Shakespeare got it pretty right: “Parting is such sweet sorrow.” Leaving New Jersey loved ones was filled with moments of sorrow and tears, and yet – there has been a sweetness to it that makes it durable. Clearly, for me, the hardest thing about being a missionary is the goodbyes. It doesn’t get easier, either! The next hardest thing is the sorting, packing, cleaning, and lugging across the world every time we do this. Somehow Eric and I don’t do things simply. We try — I really really try to simplify! — but we always end up with lots of stuff going with us.
We had an amazing crew come in to help us. In addition to a number of friends who came over in the weeks prior to help with packing, a group of six or seven friends from church came over on our last day to help with all the final cleaning and gathering of stuffs. (Thanks, Marcie, for organizing this!) They were amazing, and there’s NO WAY we could have done it without them. The six trips to the dentist, culminating the day before in root canal, were not on my TO DO list for the last week. But these friends helped us to make our deadline, and to leave things spic and span! (/?sp?) We even received an email today thanking us for leaving the place so beautiful.
That afternoon, we went around Cedar Lane missionary home to say our goodbyes. It was sad- how much we loved these dear friends and this special place that God had provided!
That night we checked into a hotel — an idea suggested by a number of friends in our mission — and had our last time to hang out with our friends the Weigels. They brought our favorite PF Chang’s food to the hotel, and swam with the kids. It was sad, sad to hug and say goodbye.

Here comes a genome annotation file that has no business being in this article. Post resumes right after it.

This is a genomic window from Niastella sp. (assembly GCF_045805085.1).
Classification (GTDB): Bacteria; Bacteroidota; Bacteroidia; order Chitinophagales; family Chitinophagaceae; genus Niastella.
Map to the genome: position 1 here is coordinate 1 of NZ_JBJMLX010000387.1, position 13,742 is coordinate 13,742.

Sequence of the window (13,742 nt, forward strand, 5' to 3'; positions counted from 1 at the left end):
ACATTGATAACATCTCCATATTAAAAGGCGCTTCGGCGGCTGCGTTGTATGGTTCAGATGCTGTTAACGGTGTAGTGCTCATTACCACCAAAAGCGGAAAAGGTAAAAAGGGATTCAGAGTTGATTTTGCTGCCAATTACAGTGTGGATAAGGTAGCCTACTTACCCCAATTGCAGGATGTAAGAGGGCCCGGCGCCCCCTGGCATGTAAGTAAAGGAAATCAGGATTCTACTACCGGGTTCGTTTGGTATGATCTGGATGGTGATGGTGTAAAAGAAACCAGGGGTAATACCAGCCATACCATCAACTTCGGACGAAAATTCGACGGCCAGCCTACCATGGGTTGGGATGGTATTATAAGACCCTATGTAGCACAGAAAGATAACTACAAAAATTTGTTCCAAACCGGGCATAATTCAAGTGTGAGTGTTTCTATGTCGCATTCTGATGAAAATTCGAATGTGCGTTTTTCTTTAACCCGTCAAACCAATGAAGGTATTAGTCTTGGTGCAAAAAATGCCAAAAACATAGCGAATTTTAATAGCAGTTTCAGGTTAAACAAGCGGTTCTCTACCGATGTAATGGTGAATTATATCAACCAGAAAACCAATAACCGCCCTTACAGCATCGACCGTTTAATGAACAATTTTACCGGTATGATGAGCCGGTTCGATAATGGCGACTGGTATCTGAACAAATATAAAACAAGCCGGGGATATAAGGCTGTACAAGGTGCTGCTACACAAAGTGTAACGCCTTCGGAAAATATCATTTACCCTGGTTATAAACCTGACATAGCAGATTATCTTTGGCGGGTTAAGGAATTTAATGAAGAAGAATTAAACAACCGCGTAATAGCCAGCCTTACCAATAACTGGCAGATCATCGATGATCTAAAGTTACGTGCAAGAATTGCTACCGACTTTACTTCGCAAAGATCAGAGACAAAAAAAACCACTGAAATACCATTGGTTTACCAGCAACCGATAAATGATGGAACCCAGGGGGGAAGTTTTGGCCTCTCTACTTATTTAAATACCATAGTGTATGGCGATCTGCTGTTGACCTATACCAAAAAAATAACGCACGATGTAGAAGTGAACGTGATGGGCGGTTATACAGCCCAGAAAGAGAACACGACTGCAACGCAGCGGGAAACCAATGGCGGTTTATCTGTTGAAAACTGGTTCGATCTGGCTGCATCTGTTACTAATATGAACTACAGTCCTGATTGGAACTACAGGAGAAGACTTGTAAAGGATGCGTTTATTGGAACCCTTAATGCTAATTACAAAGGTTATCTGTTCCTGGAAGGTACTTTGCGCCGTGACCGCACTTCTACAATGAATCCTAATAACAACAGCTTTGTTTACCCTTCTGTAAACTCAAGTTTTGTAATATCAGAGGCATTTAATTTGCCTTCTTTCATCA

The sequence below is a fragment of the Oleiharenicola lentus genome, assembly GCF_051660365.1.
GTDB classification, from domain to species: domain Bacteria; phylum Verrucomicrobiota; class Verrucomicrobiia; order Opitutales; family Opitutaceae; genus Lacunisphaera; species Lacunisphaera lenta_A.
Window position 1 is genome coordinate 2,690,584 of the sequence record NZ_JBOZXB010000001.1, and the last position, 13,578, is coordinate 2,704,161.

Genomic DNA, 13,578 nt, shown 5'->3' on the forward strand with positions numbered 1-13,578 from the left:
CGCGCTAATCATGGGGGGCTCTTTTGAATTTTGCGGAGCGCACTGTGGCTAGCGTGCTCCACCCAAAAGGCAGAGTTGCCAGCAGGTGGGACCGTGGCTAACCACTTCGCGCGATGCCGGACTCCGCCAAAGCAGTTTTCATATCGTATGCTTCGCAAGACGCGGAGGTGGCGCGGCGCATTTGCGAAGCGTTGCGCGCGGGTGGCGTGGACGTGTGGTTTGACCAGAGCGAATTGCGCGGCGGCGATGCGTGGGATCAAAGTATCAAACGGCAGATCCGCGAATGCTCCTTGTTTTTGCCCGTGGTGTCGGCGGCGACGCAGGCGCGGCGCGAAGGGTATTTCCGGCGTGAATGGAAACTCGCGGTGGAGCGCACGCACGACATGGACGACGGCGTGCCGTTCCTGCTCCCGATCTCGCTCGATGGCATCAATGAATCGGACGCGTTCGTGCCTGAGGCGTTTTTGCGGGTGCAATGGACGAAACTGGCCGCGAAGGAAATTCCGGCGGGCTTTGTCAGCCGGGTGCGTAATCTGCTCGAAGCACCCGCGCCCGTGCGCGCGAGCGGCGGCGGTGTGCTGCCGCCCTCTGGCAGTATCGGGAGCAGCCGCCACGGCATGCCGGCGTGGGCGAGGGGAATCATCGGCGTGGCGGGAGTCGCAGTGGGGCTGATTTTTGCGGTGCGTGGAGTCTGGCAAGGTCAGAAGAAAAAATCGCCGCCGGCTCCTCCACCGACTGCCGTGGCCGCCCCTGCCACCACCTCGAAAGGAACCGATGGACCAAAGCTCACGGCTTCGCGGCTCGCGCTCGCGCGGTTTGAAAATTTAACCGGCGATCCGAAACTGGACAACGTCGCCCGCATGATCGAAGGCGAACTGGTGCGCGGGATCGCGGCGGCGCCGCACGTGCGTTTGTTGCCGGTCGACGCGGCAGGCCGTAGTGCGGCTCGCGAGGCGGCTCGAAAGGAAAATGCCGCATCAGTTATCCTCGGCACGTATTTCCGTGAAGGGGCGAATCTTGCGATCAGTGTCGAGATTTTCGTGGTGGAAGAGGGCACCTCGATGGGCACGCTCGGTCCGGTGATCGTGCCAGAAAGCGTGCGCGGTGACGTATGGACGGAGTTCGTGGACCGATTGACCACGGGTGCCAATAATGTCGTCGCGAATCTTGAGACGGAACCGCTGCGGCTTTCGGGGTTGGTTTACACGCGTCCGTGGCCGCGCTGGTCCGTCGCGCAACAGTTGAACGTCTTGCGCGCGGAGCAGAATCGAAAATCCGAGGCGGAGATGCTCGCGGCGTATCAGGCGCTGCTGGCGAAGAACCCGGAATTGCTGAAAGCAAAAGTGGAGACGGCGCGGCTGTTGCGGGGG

The next morning our church had a prayer time for us. They asked if we wanted to say anything, and I knew if i opened my mouth even a little the tears would start rolling. After church, they had a wonderful reception for us… my sister Allison surprised us with a beautiful cake that held memories of our last 8 months:
Later that afternoon, my family gathered for a last delicious dinner. The feast culminated in a favorite childhood delicacy– homemade ice cream! It was our kids’ first time, and Owen especially loved the making as well as the eating.
As we said goodbye to several family members that night, and I was crying, Annie the comforter said, “Don’t worry Mommy. You’ll see your sisters in heaven at least!” Bring on the tears.
The next morning, my Dad and Allison drove us to the airport… at 4:15 am! The good thing about these ungodly times is that it’s almost too early to cry too too much. But I still did some… and as we were walking away from them into the terminal, Annie again was my comforter: “Mommy, don’t worry. You’ll see Molly (our Maltese dog) soon. She’ll give you lots of kisses.” (She was right!)